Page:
The reason death sticks so closely to life isn’t biological necessity – it’s envy. Life is so beautiful that death has fallen in love with it, a jealous, possessive love that grabs at what it can. But life leaps over oblivion lightly, losing only a thing or two of no importance, and gloom is but the passing shadow of a cloud. (p. 6)
The first time I picked up The Life of Pi, I abandoned it for being ridiculous. I did not recognize the beauty of the writing, nor the ethereal qualities of magicial realism. I was a very concrete girl, and thus at times, a foolish reader. A boy is named Piscene Molitor Patel after a swimming pool in Paris, because his family’s good friend loved swimming there the best? It was not an auspicious beginning to me.
Skip to the part where Pi’s father decides to leave Pondicherry, India for Winnipeg, Canada. The ship they are on, carrying several animals from the family’s zoo which has been sold, sinks. All that is left is Pi, an orangutan, a zebra with a broken leg, a hyena, and a Bengal tiger. A tiger who has been named Richard Parker, after the befuddled intervention of a shipping clerk who got the papers mixed up between the tiger and the hunter who had found him.
But this time through, I am utterly entranced. I feel as if I am on the boat with Pi struggling to live. First, he has to go through the realization that his parents and brother are lost to him. Then, he has to figure out how it is that he can survive. Not only must he find food and water for himself, in the middle of the sea, he must find it for Richard Parker. He must be certain that he is not dinner for the tiger.
The way they survive is quite graphically depicted. Pi eats fish, and whatever he pulls from the ocean, raw, of course. He tears apart turtles, and exists on dorados, flying fish, and the water he can obtain from rainfall or flimsy stills which turn sea water into fresh.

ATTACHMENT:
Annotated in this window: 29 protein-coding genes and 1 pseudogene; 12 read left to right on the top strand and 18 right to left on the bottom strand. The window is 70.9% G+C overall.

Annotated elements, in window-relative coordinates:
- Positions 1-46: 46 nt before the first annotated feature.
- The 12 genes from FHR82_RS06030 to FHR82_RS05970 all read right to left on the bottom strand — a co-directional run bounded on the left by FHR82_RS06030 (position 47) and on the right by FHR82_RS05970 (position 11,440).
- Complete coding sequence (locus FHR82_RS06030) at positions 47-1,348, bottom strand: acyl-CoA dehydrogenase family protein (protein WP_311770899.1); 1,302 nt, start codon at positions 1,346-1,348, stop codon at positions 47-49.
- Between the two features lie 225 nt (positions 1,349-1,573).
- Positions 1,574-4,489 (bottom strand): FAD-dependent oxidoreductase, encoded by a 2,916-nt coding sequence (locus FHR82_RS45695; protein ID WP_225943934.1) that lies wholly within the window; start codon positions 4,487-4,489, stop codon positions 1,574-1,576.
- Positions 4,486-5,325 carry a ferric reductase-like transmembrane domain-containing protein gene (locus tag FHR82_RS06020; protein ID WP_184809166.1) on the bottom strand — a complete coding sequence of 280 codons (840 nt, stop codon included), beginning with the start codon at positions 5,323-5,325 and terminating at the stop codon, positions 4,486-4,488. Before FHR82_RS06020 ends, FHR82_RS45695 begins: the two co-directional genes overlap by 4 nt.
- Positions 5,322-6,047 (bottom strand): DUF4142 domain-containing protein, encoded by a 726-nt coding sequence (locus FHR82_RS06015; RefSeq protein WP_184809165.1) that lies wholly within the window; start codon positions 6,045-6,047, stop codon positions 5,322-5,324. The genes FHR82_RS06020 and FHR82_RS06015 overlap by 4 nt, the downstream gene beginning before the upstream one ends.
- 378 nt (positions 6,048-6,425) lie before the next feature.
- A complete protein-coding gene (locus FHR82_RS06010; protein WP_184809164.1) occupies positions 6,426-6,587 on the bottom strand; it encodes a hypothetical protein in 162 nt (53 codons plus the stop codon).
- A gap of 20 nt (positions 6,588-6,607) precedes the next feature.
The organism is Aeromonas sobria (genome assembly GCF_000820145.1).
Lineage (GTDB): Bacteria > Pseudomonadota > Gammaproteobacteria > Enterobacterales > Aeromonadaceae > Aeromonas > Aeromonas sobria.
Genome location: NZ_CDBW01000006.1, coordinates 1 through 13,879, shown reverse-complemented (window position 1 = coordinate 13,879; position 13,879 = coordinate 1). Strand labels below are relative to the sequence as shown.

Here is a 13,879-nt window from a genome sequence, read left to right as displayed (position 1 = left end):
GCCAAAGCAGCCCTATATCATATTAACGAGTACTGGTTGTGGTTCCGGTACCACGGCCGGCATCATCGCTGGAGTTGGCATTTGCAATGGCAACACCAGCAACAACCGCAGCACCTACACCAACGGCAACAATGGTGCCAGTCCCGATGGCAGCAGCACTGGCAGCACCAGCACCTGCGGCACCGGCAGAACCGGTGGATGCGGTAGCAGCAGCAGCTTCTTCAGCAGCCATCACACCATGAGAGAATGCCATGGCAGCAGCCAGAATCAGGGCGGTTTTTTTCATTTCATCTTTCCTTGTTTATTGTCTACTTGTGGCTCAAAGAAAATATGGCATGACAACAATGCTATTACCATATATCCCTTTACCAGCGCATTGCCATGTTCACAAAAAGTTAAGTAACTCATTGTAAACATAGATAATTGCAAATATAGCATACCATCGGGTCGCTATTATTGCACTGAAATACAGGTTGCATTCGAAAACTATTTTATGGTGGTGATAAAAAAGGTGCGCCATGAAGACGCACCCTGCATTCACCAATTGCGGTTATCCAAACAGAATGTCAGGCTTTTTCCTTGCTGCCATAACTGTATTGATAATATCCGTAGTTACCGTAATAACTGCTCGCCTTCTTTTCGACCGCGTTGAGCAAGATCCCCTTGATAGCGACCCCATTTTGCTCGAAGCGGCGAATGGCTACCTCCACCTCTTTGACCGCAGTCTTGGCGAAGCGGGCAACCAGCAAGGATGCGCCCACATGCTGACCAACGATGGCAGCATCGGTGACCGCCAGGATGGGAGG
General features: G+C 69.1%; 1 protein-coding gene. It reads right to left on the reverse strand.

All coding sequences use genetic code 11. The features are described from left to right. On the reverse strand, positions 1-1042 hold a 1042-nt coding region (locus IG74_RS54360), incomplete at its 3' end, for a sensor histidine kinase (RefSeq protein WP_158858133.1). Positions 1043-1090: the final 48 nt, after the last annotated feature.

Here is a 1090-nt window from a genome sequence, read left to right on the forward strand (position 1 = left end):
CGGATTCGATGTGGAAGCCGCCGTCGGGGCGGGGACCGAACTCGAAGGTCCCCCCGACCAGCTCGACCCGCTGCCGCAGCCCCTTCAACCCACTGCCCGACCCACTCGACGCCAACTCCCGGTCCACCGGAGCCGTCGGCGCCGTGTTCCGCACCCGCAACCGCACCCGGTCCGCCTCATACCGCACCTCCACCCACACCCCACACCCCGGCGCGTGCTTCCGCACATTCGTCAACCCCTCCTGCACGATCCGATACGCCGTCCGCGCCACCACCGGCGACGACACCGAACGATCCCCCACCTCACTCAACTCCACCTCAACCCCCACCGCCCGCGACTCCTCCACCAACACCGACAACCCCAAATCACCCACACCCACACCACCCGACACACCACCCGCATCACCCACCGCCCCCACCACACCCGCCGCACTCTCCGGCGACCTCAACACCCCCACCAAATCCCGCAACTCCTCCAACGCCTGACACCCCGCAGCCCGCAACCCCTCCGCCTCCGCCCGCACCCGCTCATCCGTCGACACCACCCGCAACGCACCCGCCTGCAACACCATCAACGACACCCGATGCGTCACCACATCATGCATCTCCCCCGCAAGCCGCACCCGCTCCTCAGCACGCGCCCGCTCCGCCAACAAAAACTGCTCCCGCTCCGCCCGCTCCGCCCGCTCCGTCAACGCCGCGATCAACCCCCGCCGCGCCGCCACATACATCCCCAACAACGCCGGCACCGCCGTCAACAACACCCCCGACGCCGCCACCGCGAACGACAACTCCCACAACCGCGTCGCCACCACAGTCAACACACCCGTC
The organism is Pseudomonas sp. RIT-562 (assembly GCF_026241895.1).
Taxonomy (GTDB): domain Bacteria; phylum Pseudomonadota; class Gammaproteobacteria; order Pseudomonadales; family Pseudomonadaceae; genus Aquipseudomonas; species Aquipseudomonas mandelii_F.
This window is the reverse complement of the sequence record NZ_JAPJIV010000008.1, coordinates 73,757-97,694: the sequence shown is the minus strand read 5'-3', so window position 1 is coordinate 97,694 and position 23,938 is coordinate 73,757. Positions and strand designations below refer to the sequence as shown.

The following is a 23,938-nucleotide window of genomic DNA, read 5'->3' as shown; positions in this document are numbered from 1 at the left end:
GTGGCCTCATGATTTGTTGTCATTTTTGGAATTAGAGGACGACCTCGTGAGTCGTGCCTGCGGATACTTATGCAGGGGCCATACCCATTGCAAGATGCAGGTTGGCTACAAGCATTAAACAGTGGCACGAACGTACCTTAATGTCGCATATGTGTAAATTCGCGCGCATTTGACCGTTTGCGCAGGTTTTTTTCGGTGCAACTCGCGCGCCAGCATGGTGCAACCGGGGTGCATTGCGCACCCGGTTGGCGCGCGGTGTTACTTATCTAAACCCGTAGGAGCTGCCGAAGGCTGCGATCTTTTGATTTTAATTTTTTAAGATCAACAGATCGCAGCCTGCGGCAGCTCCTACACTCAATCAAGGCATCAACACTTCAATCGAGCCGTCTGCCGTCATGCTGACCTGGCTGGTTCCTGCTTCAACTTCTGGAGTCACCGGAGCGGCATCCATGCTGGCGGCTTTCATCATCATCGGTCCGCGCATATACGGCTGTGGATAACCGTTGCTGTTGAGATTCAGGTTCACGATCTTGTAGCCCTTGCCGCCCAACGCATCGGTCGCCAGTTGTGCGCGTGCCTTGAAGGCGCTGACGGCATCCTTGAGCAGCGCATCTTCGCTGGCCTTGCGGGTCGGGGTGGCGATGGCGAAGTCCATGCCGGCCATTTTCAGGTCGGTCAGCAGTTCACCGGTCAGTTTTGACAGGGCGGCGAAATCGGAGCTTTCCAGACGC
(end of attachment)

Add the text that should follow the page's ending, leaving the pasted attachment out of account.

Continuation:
When I place myself in his position, mentally, I am overwhelmed by the abundance in my life compared to the absence of practically everything required to live in Pi’s. Of course there is the trouble of finding enough food and water, but so much more is lost to him: family, human companionship, baths, entertainment of any sort. He reads the survival manual he has found perhaps a thousand times, for the lack of any book. Yet he is determined to live. His perseverance is one of my favorite things about him.
Near the conclusion of the novel, we come upon two very bizarre things. One, is the encounter that Pi has with another man. Pi has become temporarily blind, but he communicates with this voice on board his lifeboat. Until Richard Parker eats this man, and Pi recovers his eyesight to behold a dismembered body without a face, we are unsure if he exists at all.
Even more bizarre is a forest of floating trees, resting on seaweed and algae rather than earth. Pi and Richard Parker tentatively step out onto this island, and feel quite comfortable there with the pools of fresh water and fish which lie therein. But when Pi discovers a tree, and climbs it in hopes of enjoying its fruit, he finds that the ‘fruit’ is really a light ball, the contents of which is a human tooth. There are, in fact, all the teeth of a human skull inside each ball, and Pi comes to the conclusion that he cannot stay safely on this island as he had hoped; it is a carnivorous island which devours what comes its way.
Like the very best of animal stories, this one is ultimately about dealing with extreme loss, overcoming fear, testing one’s endurance, and being courageous beyond what one thinks he is capable of being. And for those who scoff at Pi’s story being true? I leave you with this quote:
“If you stumble at mere believability, what are you living for? Isn’t love hard to believe?”
“Don’t you bully me with your politeness! Love is hard to believe, ask any lover. Life is hard to believe, ask any scientist. God is hard to believe, ask any believer. What is your problem with hard to believe?” (p. 297)